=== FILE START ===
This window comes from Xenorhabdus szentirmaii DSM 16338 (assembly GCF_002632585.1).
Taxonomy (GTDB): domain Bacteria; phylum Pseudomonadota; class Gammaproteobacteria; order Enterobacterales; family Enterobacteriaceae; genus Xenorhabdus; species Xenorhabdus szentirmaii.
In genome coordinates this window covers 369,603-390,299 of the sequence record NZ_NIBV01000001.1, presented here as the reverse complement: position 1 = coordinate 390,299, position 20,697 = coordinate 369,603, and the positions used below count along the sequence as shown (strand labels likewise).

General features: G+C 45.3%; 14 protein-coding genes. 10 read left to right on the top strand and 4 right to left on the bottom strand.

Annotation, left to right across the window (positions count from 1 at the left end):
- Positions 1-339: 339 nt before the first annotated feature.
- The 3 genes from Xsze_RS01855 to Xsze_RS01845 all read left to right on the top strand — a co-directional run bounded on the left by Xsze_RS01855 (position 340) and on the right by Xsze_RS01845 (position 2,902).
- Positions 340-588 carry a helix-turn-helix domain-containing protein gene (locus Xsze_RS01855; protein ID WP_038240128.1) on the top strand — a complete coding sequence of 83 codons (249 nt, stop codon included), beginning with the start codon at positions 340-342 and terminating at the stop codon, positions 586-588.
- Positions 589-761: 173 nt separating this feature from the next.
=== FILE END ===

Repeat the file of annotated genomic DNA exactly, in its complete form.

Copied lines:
This window comes from Xenorhabdus szentirmaii DSM 16338 (assembly GCF_002632585.1).
Taxonomy (GTDB): domain Bacteria; phylum Pseudomonadota; class Gammaproteobacteria; order Enterobacterales; family Enterobacteriaceae; genus Xenorhabdus; species Xenorhabdus szentirmaii.
In genome coordinates this window covers 369,603-390,299 of the sequence record NZ_NIBV01000001.1, presented here as the reverse complement: position 1 = coordinate 390,299, position 20,697 = coordinate 369,603, and the positions used below count along the sequence as shown (strand labels likewise).

General features: G+C 45.3%; 14 protein-coding genes. 10 read left to right on the top strand and 4 right to left on the bottom strand.

Annotation, left to right across the window (positions count from 1 at the left end):
- Positions 1-339: 339 nt before the first annotated feature.
- The 3 genes from Xsze_RS01855 to Xsze_RS01845 all read left to right on the top strand — a co-directional run bounded on the left by Xsze_RS01855 (position 340) and on the right by Xsze_RS01845 (position 2,902).
- Positions 340-588 carry a helix-turn-helix domain-containing protein gene (locus Xsze_RS01855; protein ID WP_038240128.1) on the top strand — a complete coding sequence of 83 codons (249 nt, stop codon included), beginning with the start codon at positions 340-342 and terminating at the stop codon, positions 586-588.
- Positions 589-761: 173 nt separating this feature from the next.